“God is love, and those who abide in love abide in God, and God abides in them.”
For years the words from 1 John were the crescendo of my well-crafted wedding homily, where I proclaimed to a couple that because they were in love, God was with them, and if God was with them anything was possible. And then I would smile, and the couple would smile, and the congregation would smile…and the whole room would just radiate with warmth. It was truly lovely.
After nearly twenty years of marriage (and ministry) I am now embarrassed by these words. Looking back I should have taken that moment when I “had the room” to warn everyone present that the love abiding in them is so dangerous it ought to come with a warning label!
The Apostle Paul may have argued that love is patient and kind, but what he forgot to mention was that love is also disruptive and dislocating. Once you start loving someone or something or some place (think church), you give it power, and love never uses this power to stabilize or secure the status quo. Love is more like a backhoe than a blanket, choosing to turn over the ground beneath our feet, instead of making it more pleasant to lie on. Love may not be envious or rude, but it is certainly stubborn and annoying.
I was recently reminded of love’s disruptive power after I made the choice to leave a place I loved, for love. Despite it being the absolute worst time (apologies to the recently hired staff at my old church; you are the best!) my wife believed God was calling her to something new – and seven hours away – and so, after much hemming and hawing, I did for my wife what I would want her to do for me (I remember reading that somewhere). I chose to act out of love, well, at least in part. Let’s be real. Somewhere in my subconscious I believed God would reward me for my act of love, because after all, with God all things are possible. I was so stupid. In my haste I forgot to read the warning label. Instead of securing God’s favor, my act of love started a self-made midlife crisis!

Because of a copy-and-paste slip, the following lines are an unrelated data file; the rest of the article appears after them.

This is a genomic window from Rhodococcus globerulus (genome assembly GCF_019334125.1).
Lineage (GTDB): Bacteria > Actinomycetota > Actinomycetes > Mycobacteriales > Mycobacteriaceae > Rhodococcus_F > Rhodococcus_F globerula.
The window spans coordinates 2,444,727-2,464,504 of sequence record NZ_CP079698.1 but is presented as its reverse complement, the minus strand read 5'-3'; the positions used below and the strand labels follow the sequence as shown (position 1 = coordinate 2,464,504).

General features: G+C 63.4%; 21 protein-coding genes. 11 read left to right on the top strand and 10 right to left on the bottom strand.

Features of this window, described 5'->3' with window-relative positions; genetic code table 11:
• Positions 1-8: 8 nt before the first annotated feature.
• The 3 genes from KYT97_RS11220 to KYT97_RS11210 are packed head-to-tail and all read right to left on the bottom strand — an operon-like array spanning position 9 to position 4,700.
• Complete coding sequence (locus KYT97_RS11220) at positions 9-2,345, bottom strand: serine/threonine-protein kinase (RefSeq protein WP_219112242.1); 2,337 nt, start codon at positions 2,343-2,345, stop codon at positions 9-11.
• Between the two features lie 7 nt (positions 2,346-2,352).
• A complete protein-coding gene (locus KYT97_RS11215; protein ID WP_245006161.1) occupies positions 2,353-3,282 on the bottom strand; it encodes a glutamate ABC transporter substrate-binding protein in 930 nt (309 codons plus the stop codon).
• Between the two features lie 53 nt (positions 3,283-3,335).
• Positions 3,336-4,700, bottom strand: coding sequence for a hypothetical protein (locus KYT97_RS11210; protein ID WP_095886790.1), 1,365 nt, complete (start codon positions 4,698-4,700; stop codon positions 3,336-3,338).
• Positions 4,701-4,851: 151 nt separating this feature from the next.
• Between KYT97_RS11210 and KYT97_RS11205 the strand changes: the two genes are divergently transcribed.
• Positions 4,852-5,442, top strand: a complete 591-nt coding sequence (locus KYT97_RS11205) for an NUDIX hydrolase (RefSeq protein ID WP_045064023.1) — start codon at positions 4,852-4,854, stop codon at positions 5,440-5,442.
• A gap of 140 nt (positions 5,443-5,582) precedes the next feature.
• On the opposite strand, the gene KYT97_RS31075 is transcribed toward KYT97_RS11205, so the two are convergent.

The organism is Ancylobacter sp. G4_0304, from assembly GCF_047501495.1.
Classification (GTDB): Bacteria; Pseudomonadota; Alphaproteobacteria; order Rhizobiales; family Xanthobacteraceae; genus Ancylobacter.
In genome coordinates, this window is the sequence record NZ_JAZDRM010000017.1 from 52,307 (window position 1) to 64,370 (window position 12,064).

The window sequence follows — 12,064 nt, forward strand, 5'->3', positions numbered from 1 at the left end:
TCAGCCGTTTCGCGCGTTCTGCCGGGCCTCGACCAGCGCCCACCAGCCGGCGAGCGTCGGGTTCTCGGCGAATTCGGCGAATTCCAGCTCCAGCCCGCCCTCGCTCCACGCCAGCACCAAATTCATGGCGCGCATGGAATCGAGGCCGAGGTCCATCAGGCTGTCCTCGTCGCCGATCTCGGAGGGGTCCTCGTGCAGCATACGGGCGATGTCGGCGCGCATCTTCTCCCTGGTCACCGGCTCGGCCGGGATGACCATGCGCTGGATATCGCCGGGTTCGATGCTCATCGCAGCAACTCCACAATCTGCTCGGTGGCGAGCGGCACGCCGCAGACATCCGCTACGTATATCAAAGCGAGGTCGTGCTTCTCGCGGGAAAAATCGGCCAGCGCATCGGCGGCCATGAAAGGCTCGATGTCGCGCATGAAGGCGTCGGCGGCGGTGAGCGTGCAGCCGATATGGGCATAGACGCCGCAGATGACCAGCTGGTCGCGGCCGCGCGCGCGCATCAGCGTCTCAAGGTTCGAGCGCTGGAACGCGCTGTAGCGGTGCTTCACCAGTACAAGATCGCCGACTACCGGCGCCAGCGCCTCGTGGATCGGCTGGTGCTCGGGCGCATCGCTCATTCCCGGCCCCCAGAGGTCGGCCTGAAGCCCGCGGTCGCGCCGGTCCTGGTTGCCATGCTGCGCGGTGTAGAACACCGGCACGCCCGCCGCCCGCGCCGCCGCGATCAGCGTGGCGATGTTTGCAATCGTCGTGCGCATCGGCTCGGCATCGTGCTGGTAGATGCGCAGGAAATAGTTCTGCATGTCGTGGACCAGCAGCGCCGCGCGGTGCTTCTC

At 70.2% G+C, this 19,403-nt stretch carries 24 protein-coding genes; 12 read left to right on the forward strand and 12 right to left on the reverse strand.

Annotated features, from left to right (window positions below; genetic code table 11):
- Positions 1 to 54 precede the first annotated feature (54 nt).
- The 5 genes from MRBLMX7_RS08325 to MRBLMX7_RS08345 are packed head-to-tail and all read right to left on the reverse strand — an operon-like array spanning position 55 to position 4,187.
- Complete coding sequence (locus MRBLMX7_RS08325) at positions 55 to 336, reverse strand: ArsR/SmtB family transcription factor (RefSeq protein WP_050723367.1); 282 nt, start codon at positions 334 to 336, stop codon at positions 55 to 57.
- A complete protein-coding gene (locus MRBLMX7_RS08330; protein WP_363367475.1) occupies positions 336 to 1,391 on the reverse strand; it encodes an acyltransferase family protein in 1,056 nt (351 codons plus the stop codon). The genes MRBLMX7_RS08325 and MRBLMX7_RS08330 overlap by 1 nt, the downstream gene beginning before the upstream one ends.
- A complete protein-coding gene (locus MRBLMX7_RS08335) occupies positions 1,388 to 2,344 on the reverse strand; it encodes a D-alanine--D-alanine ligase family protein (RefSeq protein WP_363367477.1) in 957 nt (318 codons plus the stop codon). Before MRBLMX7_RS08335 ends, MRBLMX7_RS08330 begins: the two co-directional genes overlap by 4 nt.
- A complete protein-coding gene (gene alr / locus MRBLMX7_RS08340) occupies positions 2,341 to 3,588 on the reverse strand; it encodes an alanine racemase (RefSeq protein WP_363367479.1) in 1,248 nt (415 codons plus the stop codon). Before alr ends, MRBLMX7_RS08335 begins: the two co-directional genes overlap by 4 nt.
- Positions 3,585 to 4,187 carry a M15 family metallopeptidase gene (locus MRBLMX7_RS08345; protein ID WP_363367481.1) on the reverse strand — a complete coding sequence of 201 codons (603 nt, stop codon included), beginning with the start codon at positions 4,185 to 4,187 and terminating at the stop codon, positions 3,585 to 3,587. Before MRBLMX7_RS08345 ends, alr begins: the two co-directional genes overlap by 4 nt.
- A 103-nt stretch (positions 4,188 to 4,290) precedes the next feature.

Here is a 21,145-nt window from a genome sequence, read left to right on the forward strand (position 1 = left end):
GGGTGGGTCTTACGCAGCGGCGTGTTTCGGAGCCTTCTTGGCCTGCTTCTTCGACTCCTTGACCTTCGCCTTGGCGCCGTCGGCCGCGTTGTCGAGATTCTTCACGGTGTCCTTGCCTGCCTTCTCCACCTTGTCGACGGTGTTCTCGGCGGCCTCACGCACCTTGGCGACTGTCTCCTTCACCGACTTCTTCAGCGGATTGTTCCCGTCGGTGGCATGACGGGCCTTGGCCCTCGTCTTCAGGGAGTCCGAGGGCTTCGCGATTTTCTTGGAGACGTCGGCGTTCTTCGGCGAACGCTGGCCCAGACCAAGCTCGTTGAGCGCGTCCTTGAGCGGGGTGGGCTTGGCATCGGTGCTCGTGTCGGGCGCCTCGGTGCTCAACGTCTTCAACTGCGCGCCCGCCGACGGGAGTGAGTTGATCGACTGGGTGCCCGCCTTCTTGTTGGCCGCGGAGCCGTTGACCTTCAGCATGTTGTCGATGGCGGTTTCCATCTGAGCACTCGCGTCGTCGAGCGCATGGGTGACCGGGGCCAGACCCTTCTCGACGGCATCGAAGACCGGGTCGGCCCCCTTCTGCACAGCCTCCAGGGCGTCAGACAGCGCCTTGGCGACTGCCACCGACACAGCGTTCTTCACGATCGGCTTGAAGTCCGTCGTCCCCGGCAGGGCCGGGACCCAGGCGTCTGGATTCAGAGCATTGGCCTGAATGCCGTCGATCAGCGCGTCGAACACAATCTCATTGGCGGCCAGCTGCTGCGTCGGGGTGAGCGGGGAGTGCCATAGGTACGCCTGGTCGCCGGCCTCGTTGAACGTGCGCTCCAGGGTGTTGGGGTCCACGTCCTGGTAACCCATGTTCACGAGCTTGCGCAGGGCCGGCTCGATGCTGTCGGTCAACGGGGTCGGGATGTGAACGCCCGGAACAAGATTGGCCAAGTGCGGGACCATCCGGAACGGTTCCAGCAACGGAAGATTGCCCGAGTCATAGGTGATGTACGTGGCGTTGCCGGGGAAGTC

Fresh of the realization of just how disruptive love can be, my instinct is to warn all of you to dole out your love cautiously and carefully. Measure what you give, because it comes with a cost. That is my first instinct, but thankfully it is not my last, because as painful as they have been all of the disruptions love has brought my way are exactly what I need to grow in my capacity to love.
Love is the disruption that expands our capacity to love, which of course leads to more disruptions, which leads to more love, which leads to more disruptions. You see what God is doing, don’t you? Lovely, isn’t it.
A graduate of Princeton Theological Seminary in 2000, Derek has served churches in Denver, Akron, and Cleveland Heights, Ohio. In his ministry he seeks to help congregations better serve their community by refining their vision, streamlining their governance, and focusing their efforts. Having recently moved to Richmond, after his wife, the Rev. Amy Starr Redwine, accepted the call as the Senior Pastor at First Presbyterian, in Richmond, Virginia. Derek is currently enjoying the full-time job managing the schedules of his three children and exploring how he can use his gifts to bring about lasting transformation to Richmond. Derek is a passionate advocate of Waldorf eduction and loves to read, run, and watch movies.